For sportsmen concerned about our disappearing deer numbers in northern and eastern Maine, our corresponding loss of deer wintering areas (DWAs) have long been a concern. Indeed, the history of this state’s deer wintering areas, if plotted on a line chart, is a tragic downward depiction of systematic decline. In many of our forested townships, deer yards compromise less than one percent of the woods, when, ideally, they should be 8 percent or more!
Whether we attribute this to the spruce bud-worm epidemic, greedy logging policies, or inept forestry regulation and enforcement, our whitetail deer populations are fighting a losing battle with habitat, predation by coyotes and bears, and severe weather.
The point is that deer wintering areas are on the radar and have been long before this latest deer wintering area bombshell. And it’s a beaut! It is, in fact, so outrageous as to remind us of this expression: “Just when you think that things can’t possibly get any worse, they get worse.”
In a Downeast Magazine article, George Smith, spokesman for the Sportsmen’s Alliance of Maine (SAM), revealed that the Gardner Land Company allegedly cut over a major 350-acre deer wintering area in T2R4. Adding insult to injury, according to Smith, Gardner contracted with the state to protect the deer yard when it swapped its Kathadin Lake parcel with the state in exchange for a parcel of public lands. (This was the result of the infamous Baxter Land Swap last year).
Here is an excerpt of the contractual language between the state and the Gardner Land Company.
Section Two, Part 6, of the legislative Resolve requires the Gardners to enter into “an agreement with the Department of Inland Fisheries and Wildlife to continue management of winter habitat for white-tailed deer on those lots that is consistent with the management agreement between DIF&W and the Department of Conservation in effect on March 30, 2006 and that the agreement will remain in effect as long as the grantee owns the lots.”
The plot sickens. According to Smith, “Joe Wiley and Allan Starr, an assistant Regional Wildlife Biologist in Enfield, submitted a three-page briefing paper providing their professional assessment that the deeryards on the public lands sold to the Gardners are gone. In one of the largest deeryards, 350 acres in T2R4, the biologists wrote, all of the HMA (deer yard) except the shoreland areas were heavily harvested to GLC specifications. Stocking in shore land areas was reduced by 40 percent. Softwood canopies are now open and intercept little snow. Functionally this HMA is unlikely to support wintering deer in its present condition.”
What the devil is going on here? Although former Conservation Commissioner Patrick McGowan has long argued the fairness and public benefit of the Baxter Land Swap with the Gardner Company, some of us skeptics have remained equally passionate about the downside of this deal. Certainly this latest development hardly buttresses the McGowan view of the Baxter deal. McGowan, who has announced his gubernatorial candidacy, told me on the phone that this deer yard debacle is all news to him. He said, “If the Gardner family overcut in a deer yard of the land they acquired during the transaction, it is for professional wildlife biologists and foresters to determine. At no time during my tenure as the Commissioner of Conservation did any biologist or land manager approach me about deer-yard protection issues anywhere in the State of Maine.”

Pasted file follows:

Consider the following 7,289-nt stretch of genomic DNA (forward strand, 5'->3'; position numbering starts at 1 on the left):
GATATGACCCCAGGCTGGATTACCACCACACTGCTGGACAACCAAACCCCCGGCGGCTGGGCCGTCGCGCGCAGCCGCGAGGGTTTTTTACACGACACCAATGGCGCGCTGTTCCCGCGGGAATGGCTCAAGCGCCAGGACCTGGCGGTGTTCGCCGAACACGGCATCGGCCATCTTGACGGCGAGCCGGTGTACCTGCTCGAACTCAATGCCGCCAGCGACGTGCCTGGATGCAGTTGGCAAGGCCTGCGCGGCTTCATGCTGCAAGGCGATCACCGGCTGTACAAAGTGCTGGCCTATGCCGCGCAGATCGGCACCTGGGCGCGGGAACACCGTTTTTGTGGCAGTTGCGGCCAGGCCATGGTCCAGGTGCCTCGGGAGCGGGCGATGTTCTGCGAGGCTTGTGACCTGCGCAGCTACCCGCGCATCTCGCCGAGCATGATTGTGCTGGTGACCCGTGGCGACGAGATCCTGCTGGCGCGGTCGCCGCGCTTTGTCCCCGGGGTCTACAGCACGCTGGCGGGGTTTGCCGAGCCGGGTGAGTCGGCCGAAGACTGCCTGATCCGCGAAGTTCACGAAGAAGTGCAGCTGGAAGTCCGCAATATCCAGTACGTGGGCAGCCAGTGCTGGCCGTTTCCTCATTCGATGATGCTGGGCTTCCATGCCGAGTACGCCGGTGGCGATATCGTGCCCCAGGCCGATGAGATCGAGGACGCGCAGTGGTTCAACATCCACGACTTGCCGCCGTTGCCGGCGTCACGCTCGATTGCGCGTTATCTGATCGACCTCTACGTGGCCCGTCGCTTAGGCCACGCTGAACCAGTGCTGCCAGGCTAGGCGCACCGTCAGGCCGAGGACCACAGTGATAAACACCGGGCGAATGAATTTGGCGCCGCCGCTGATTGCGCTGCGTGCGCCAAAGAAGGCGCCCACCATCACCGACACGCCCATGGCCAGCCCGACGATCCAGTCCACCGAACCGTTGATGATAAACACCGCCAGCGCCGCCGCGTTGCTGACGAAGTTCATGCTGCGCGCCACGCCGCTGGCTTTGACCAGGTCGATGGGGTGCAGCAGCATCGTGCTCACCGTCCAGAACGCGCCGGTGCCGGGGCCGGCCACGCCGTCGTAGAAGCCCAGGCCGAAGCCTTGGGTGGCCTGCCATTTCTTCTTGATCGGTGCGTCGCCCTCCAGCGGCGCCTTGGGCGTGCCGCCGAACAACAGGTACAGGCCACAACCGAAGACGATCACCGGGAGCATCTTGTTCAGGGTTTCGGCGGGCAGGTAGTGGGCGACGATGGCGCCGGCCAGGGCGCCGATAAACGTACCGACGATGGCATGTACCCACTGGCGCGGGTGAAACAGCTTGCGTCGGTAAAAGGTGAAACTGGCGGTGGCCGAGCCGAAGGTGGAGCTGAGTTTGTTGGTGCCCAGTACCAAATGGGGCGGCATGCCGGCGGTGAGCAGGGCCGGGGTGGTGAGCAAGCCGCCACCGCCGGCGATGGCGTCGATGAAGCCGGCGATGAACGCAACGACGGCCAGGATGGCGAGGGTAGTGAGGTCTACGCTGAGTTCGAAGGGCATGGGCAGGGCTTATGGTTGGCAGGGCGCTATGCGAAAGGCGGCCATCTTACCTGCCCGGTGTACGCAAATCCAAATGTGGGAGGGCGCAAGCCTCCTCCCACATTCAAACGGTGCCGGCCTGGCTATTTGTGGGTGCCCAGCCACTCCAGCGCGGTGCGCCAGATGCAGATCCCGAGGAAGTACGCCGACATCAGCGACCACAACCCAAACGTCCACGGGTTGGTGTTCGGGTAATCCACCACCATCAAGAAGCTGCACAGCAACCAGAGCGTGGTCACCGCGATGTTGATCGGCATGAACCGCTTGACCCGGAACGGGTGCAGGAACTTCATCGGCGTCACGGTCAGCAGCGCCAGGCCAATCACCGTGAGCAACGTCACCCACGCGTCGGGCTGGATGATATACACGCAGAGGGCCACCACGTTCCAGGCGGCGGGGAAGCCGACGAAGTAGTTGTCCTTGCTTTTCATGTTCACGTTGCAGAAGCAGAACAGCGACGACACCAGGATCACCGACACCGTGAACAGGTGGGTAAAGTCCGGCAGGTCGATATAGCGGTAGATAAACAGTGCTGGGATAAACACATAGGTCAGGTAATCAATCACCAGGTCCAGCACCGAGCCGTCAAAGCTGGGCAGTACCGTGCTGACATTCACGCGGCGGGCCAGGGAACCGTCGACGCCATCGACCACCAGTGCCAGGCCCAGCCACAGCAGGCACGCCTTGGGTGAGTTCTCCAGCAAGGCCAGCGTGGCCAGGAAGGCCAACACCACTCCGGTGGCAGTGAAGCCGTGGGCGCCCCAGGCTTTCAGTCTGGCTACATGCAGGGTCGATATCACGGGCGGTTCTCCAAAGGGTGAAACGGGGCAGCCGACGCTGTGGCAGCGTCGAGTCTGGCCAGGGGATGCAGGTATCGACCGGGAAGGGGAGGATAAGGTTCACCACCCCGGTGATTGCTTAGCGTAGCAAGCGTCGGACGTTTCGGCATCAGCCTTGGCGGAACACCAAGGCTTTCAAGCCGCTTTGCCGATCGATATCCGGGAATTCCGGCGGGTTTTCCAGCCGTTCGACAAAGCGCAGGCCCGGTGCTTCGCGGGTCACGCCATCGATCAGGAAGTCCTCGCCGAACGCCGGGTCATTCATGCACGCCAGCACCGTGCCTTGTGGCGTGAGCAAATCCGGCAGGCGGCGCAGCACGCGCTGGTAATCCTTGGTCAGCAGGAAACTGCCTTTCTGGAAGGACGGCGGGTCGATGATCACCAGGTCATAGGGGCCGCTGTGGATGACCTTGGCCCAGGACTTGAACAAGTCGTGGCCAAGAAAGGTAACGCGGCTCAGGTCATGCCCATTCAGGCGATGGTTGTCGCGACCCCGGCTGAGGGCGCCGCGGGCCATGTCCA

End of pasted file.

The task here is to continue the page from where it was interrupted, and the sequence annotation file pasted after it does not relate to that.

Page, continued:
There are many unanswered questions:
1. What about Fish and Wildlife Commissioner Roland Martin? Was he aware of the illegal cutting, or did his subordinates not inform him?
2. Why did it take George Smith and Dave Trahan to bring this all to light? Were public officials squelching this public information?
3. Gardener Land Company reportedly filed the necessary paperwork before cutting the deer yard. Did somebody in Augusta let them off the hook?
4. Why would a local land owner like Gardner, a former recipient of the state Landowner of the Year award, risk this kind of negative publicity?
According to Ken Elowe, we may get some answers.
In response to my query, he said, “We are taking the allegations very seriously. Per the Governor’s request, IFW is gathering all of the facts about the allegations and the Commissioner has assigned Deputy Commissioner Paul Jacques to take the lead in this matter. This effort includes meeting with staff involved, gathering correspondence, meeting with the Gardners, and doing site reviews with our staff on the ground in the areas in question. I’ll know more when we’ve completed all of these steps.”
Whatever we learn, whether this lost deer yard was a result of bureaucratic bungling, corporate excesses, or sheer incompetence, it does not instill public confidence in future deer-yard protection. If our government can’t protect a deer wintering area in which it has a legal contract for resource protection, how in the world will it ever have any success with so-called “cooperative deer-yard agreements” with private landowners?
The author is editor of the Northwoods Sporting Journal and has written his first book, A Maine Deer Hunter’s Logbook. He is also a Maine Guide, co-host of a weekly radio program “Maine Outdoors” heard Sundays at 7 p.m. on The Voice of Maine News-Talk Network (WVOM-FM 103.9, WCME-FM 96.7) and former information officer for the Maine Dept. of Fish and Wildlife. His e-mail address is [email protected]